Nationwide, the Delta wave is waning, but what do the coming months hold?
By Dhruv Khullar, a contributing writer at The New Yorker, is a practicing physician and an assistant professor at Weill Cornell Medical College.
The coronavirus pandemic in the United States appears, for the moment, to be in retreat. Since the start of September, daily cases have dropped by a third, and daily hospitalizations have fallen by more than a quarter. Covid deaths, which generally lag behind infections by a few weeks, are now starting to decline from their peak. There are still areas of the country that are struggling. In Alaska, where only half the population is fully vaccinated, hospitals are at capacity and doctors have had to ration intensive care. But, nationwide, the Delta wave is waning. The question now is: What does the winter hold?
There are reasons for optimism. Seventy-eight per cent of adults in the U.S. have now received at least one dose of a covid vaccine, and recent mandates are pushing this number higher. Millions of vulnerable Americans are now getting booster shots, and by Halloween Pfizer-BioNTech’s vaccine may be authorized for use among children aged five to eleven. Earlier this month, Merck announced that its antiviral drug molnupiravir roughly halves the likelihood that people with mild or moderate covid will be hospitalized or die. Because the drug is administered orally—not by infusion or injection, as monoclonal antibodies are—it could dramatically change how covid is treated outside of hospitals, and result in fewer people ending up inside them. Meanwhile, rapid antigen tests, which can help schools and workplaces open more safely, appear to be on the brink of widespread use. This progress is unfolding against an epidemiological backdrop in which at least a third of Americans have been infected by the virus and carry some level of natural immunity.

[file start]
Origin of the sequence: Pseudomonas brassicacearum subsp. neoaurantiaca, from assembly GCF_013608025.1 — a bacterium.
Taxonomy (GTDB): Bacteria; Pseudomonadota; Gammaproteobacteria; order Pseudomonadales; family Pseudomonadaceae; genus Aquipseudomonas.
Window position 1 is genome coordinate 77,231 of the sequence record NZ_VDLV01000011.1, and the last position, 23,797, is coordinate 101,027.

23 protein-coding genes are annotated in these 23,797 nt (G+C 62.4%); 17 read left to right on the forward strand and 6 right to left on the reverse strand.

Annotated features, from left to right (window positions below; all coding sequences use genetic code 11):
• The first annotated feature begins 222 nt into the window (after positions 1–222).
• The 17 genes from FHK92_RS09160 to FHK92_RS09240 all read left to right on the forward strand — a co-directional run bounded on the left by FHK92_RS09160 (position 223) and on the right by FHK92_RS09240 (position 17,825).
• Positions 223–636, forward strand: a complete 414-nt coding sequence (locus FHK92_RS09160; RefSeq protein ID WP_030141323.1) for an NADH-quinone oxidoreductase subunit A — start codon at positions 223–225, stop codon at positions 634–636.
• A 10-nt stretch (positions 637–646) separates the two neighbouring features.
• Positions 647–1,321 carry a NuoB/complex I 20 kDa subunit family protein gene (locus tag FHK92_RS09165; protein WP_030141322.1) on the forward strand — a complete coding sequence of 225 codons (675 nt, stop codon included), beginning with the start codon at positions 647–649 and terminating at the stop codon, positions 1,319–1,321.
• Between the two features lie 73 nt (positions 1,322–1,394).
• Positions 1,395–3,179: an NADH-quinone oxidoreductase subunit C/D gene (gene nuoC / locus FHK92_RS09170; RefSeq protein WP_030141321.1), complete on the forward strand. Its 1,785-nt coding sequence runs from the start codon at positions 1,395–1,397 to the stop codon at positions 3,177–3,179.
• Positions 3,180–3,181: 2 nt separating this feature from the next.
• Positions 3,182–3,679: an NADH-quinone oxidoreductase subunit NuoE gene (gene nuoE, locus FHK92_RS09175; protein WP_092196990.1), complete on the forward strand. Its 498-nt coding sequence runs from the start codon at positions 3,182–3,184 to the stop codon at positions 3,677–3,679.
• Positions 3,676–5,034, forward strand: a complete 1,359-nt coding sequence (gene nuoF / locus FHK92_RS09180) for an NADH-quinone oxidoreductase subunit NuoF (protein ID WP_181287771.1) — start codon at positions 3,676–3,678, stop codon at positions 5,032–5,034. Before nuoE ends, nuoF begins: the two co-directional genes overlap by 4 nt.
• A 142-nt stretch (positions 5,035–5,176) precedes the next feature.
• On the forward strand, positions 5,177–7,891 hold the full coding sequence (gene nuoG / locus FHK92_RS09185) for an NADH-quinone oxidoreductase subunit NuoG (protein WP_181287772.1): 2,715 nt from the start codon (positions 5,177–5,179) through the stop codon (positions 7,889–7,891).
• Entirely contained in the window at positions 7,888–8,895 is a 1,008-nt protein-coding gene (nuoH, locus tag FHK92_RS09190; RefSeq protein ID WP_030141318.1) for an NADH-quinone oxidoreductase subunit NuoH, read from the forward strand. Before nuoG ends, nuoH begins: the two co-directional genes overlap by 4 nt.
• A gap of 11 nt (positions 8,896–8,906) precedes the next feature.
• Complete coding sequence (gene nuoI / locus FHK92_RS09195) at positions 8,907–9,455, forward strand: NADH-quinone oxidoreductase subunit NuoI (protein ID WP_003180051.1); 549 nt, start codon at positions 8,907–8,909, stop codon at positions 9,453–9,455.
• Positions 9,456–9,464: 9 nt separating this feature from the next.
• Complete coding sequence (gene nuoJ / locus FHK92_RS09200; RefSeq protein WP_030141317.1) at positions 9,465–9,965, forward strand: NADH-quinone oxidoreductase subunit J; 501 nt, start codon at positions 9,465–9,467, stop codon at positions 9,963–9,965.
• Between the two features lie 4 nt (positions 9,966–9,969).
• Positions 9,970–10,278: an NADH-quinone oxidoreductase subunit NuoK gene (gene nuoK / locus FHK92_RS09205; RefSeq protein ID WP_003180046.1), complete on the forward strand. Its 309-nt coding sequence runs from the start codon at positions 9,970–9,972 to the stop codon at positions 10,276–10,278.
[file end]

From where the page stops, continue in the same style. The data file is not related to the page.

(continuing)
But there’s also a less promising scenario. The U.S. has the lowest vaccination rate among wealthy democracies, and has now fallen behind many poorer nations, such as Uruguay, Cambodia, and Mongolia. The anti-vaccine movement remains a potent force. Last Monday, protesters tore down a covid testing site in New York City. According to the Kaiser Family Foundation, one in six adults nationwide remains adamantly opposed to vaccination; only a third of parents say that they plan to get their children inoculated immediately after the vaccine is authorized, and a quarter say that they “definitely” won’t. In the U.K., ninety-seven per cent of people over sixty-five are fully vaccinated; during the Delta wave there, daily cases reached eighty per cent of record levels, but daily deaths only eleven per cent. Just eighty-four per cent of older Americans are fully vaccinated, and cases and deaths are more tightly coupled: both recently reached around two-thirds of last winter’s levels. “Are we going to have as bad a surge this winter as last winter?” Ashish Jha, the dean of Brown University’s School of Public Health, asked. “I think we can definitively say no. But what people don’t appreciate about Delta is that it finds pockets of unvaccinated people and just rips through them. If you’re an older person living in this country, and you’re not vaccinated, it’s going to be a very bad winter.”